Fallen Watauga deputies honored at high school baseball game

Updated: May. 5, 2021 at 10:34 PM EDT
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BOONE, N.C. (WBTV) - The ambush on the two Watauga County Sheriff’s deputies has hit the Boone community hard.

On Wednesday night, the Watauga High School baseball team invited members of the Sheriff’s Office—as well as family members of Sgt. Chris Ward and K-9 deputy Logan Fox—to be honored during the game.

From memorial caps to their numbers painted by home plate, it was easy to see how much they meant to this community.

“It’s been a rough week,” Watauga High baseball coach Ethan Greene said.

As coach of the high school baseball team, Greene’s job is to mold young men.

But sometimes having to do that means explaining that even up here in small town Boone tragic things can still find you.

“The whole community’s hurting by it,” Greene said. “It just gives you a real perspective, and if we didn’t have anything to play for, now we do.”

This game was unlike many they’ve played before.

Gray skies echoed how everyone was feeling.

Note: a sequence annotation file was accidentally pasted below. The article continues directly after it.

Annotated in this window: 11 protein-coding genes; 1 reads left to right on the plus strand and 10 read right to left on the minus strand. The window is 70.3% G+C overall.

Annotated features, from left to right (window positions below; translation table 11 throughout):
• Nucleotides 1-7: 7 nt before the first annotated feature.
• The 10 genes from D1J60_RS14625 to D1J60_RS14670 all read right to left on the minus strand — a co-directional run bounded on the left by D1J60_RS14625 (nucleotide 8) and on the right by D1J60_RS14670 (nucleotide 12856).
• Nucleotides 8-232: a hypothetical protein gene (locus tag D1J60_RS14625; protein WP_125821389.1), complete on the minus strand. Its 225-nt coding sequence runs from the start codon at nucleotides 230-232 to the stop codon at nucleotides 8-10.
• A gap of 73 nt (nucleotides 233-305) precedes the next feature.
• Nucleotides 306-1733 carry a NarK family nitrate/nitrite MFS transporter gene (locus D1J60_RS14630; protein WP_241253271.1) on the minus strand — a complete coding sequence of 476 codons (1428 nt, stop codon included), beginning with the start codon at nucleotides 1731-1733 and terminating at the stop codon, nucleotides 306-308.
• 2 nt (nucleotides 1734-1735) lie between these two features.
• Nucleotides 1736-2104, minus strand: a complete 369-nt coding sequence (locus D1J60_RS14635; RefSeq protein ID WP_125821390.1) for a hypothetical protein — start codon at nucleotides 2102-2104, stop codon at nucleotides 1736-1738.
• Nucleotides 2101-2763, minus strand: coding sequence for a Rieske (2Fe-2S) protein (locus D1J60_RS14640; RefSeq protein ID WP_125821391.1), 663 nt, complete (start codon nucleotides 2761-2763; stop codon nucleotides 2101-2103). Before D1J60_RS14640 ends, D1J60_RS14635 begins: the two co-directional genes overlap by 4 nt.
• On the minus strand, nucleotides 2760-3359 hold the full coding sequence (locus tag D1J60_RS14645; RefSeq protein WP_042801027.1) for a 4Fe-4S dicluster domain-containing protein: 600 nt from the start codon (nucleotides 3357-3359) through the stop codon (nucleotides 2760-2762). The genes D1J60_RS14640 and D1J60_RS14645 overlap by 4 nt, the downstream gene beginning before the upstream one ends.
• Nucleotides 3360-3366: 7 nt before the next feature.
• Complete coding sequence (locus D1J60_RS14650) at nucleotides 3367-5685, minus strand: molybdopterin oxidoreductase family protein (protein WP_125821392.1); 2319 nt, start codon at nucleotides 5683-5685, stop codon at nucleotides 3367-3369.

When tragic things happen, it seems to hit small towns especially hard.

“It’s a lot of emotion. To think about these people sacrificing,” said one fan.

There are things people can do to come together and begin to heal.

The school invited Watauga County deputy Seth Morrison to throw out the first pitch.

“The people who come up to us and tell me that they’re thinking about us, that they’re praying for us that they’re thinking about us. It means a lot,” said Morrison.

Family, friends and members of the department were on hand to be recognized, including deputy Logan’s K-9 partner Raven, who now is without his best friend.

“It’s real raw right now, it’s been a week. You see people loving on each other and I think that’s what we need right now,” said Kevin Rothrock.

Flags flew, the deputies’ I-D numbers were painted behind home plate and the dugout showed solidarity with the department.

But something else here will impact lives more than mere symbols.

The team wore special hats honoring Sgt. Ward and deputy Logan. They were so popular they made them available to the public.

Now they can’t keep them on the shelves.

“It just took off. So far we have over 700 orders,” said Alison Idol.

And everything made from the hats, every last dime, goes directly to helping the families who were touched the most by what happened.

“You’ve just got to care about each other. And that’s huge with us,” Greene said.

And if you’d like to purchase one of these hats to help out the family, you can do that here:

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